In addition to the intensive care coordination noted above,  folks in the class are going to be treated with "whatever it takes" that is medically necessary, including traditional office-based therapy,  in-home therapy and behavior management, treatment and monitoring by appropriately trained professionals and paraprofessionals.   The paraprofessionals can make a powerful contribution, as Dr. Simon found in the CFFC pilot program (and echoed in the experience of  "Communities of Care" in Worcester with Dr. Peter Metz)    "Family Partners", in the argot of wraparound program, are not part of the traditional mental health system. They are family members, people who have been caretakers of kids with SED or similar conditions, hired by programs for their understanding of the community in which the child or adolescent lives, and have a level of insight into the interaction between that community and the family that ultimately allows the therapy and medications to work better. Their training includes working with families, mentoring prarents and helping them to be full partners in the planning process.  While the state has a strong philosophical commitment to using Family Partners, Dr. Simons was clear we need to figure out how to do this within the Federal Medicaid regulations.  Family partners and Wraparound, if instituted in a meaningful way, will make this initiative into an oddessy;  moving from the traditional model of one-on-one expert driven care to a family-driven model, that uses the biologic cues of social interaction to reinforce both the "talk therapy", the behavioral therapy and, yes, even the medication.  

Question:  This sounds really labor intensive-  and all of the agencies have a really hard time hiring hire clinicians. How do we find the workforce to implement this bold new vision?

Dr. Simon agreed;  workforce will be a problem.  Wraparound is not therapy and doesn't replace traditional mental health services;  getting people trained in traditional therapy to learn how to be Wraparound facilitators will be a challenge.  Under the traditional model, all we needed to do an evaluation, find a diagnosis and propose a treatment plan.  Under the wraparound model,  the care planning agency will work with family over time to get the "team" up and running in a sustainable way, so that they are in the habit of working together: Under wraparound, the understanding of child and family needs and strengths can change over time,  and the team leaders goal is to facilitate a group process to move people through stages of understanding of the child and the problems.  Wraparound is the antithesis of a "one size fits all" model, that many in Central Massachusetts fear.  It involves cutting a different garment for each child in the class.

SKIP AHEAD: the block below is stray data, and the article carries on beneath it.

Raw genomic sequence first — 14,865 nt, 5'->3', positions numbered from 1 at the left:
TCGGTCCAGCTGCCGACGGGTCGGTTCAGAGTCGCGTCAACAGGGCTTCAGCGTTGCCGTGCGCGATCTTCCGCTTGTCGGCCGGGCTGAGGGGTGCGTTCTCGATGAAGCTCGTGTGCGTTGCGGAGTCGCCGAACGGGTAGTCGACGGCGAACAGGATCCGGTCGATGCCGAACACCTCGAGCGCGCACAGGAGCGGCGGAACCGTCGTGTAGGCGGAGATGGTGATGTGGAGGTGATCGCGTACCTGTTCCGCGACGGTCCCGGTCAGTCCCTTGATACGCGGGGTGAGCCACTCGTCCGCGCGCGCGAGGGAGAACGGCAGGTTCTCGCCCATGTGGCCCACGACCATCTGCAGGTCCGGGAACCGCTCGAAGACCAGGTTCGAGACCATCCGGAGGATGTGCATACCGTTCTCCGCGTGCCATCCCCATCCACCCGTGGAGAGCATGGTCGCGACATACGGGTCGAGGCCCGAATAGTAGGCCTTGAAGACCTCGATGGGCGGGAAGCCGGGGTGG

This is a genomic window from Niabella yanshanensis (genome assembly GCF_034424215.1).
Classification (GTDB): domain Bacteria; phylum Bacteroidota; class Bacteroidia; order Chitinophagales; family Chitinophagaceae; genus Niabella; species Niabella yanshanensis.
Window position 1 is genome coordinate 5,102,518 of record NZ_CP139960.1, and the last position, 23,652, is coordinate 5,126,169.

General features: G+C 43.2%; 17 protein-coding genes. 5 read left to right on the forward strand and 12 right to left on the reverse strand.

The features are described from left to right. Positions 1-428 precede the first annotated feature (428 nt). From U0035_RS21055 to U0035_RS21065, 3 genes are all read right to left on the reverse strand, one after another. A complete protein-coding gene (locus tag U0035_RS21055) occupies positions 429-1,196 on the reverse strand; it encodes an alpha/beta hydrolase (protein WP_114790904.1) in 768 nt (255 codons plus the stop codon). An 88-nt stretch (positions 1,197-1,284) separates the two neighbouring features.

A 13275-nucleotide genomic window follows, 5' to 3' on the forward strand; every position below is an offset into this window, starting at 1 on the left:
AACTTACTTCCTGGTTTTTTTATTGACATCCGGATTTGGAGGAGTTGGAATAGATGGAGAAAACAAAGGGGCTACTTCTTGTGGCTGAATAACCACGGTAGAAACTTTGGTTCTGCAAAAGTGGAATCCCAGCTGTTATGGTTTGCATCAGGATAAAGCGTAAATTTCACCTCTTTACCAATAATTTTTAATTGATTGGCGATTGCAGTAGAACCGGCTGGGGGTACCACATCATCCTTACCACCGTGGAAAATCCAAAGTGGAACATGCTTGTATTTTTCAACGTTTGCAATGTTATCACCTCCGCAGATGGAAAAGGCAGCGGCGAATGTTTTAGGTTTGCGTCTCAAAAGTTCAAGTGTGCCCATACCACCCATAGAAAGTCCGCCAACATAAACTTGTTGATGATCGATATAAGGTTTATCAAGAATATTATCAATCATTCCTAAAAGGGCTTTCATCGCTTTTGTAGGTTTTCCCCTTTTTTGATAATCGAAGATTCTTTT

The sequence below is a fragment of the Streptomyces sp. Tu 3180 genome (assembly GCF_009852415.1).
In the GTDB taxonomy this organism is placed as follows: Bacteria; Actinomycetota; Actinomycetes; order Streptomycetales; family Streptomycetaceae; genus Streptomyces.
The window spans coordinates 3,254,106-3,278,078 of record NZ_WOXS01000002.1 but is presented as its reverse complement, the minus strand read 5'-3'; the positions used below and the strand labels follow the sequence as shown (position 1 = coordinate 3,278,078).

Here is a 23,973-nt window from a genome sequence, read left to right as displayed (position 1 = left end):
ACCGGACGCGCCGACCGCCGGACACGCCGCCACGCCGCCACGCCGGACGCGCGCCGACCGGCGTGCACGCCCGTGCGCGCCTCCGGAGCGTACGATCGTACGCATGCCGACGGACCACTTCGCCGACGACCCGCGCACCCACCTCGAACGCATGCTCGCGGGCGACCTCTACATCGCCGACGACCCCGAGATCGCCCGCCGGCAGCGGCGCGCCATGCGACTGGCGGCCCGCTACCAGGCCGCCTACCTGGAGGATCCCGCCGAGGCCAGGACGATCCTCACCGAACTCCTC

The proposed system as described by Dr. Simon is a real break from the past, and has a number of hurdles that must be crossed to get us to where we want to be.  He list a few:
CATCH #1: We don’t yet have final Medicaid approval for all of these services.  CMS (the Federal one:  Center for Medicare/Medicaid Services) has to authorize the use of Medicaid dollars to pay for some of the wraparound services.  The Court order doesn't require Massachusetts to pay for services that CMS doesn't approve.
CATCH #2: The lawsuit is all about Medicaid, and kids and their mental health problems tend to oscillate between the public and private sectors.
CATCH #3: We (all of us) want interagency collaboration with the government, and  DYS, DSS, DOE, DMH,  DMR and others will need to weigh in on how this is all integrated into the system.
CATCH #4: Currently, MassHealth handles mental health services through five difference mental health providers (Mass Behavioral Health Partnership, Network Health, Neighborhood Health Plan, Fallon Community Health Plan, BMC Healthnet).  These changes will need to be rolled out through all of them quickly.
We all probably have come up with another 17 or 18 potential problems in implementing the wide-ranging reforms envisioned within the CBHII.  (CATCH 22, get it?)  It was clear that this process, however, means to offer real areal vehicle for moving the system in directions in which we want to go, and that, in fact, this will serve as a basis for delivering services in other insurance systems.